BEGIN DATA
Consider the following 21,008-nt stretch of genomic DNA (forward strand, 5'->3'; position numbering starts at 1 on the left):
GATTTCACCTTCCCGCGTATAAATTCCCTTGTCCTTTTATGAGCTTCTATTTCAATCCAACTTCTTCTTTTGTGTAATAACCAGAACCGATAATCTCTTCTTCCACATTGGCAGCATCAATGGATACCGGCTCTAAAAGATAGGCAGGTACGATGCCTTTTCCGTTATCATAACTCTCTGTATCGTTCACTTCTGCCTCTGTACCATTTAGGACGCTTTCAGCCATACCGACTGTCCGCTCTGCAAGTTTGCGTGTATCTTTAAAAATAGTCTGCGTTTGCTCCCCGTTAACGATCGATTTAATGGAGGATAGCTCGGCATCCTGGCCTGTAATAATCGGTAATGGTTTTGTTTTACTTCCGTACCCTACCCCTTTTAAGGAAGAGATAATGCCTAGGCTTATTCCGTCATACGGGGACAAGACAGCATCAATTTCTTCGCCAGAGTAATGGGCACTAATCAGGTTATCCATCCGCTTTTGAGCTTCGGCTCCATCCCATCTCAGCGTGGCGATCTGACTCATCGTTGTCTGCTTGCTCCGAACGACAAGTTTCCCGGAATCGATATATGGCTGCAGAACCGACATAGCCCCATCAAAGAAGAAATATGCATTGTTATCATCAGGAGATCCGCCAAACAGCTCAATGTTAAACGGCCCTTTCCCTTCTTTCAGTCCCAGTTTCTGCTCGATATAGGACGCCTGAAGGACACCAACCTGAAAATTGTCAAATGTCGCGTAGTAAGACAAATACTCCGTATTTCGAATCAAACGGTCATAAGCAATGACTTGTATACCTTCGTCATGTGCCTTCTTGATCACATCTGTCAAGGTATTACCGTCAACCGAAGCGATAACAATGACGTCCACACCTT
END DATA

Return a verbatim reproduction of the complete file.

Consider the following 21,008-nt stretch of genomic DNA (forward strand, 5'->3'; position numbering starts at 1 on the left):
GATTTCACCTTCCCGCGTATAAATTCCCTTGTCCTTTTATGAGCTTCTATTTCAATCCAACTTCTTCTTTTGTGTAATAACCAGAACCGATAATCTCTTCTTCCACATTGGCAGCATCAATGGATACCGGCTCTAAAAGATAGGCAGGTACGATGCCTTTTCCGTTATCATAACTCTCTGTATCGTTCACTTCTGCCTCTGTACCATTTAGGACGCTTTCAGCCATACCGACTGTCCGCTCTGCAAGTTTGCGTGTATCTTTAAAAATAGTCTGCGTTTGCTCCCCGTTAACGATCGATTTAATGGAGGATAGCTCGGCATCCTGGCCTGTAATAATCGGTAATGGTTTTGTTTTACTTCCGTACCCTACCCCTTTTAAGGAAGAGATAATGCCTAGGCTTATTCCGTCATACGGGGACAAGACAGCATCAATTTCTTCGCCAGAGTAATGGGCACTAATCAGGTTATCCATCCGCTTTTGAGCTTCGGCTCCATCCCATCTCAGCGTGGCGATCTGACTCATCGTTGTCTGCTTGCTCCGAACGACAAGTTTCCCGGAATCGATATATGGCTGCAGAACCGACATAGCCCCATCAAAGAAGAAATATGCATTGTTATCATCAGGAGATCCGCCAAACAGCTCAATGTTAAACGGCCCTTTCCCTTCTTTCAGTCCCAGTTTCTGCTCGATATAGGACGCCTGAAGGACACCAACCTGAAAATTGTCAAATGTCGCGTAGTAAGACAAATACTCCGTATTTCGAATCAAACGGTCATAAGCAATGACTTGTATACCTTCGTCATGTGCCTTCTTGATCACATCTGTCAAGGTATTACCGTCAACCGAAGCGATAACAATGACGTCCACACCTT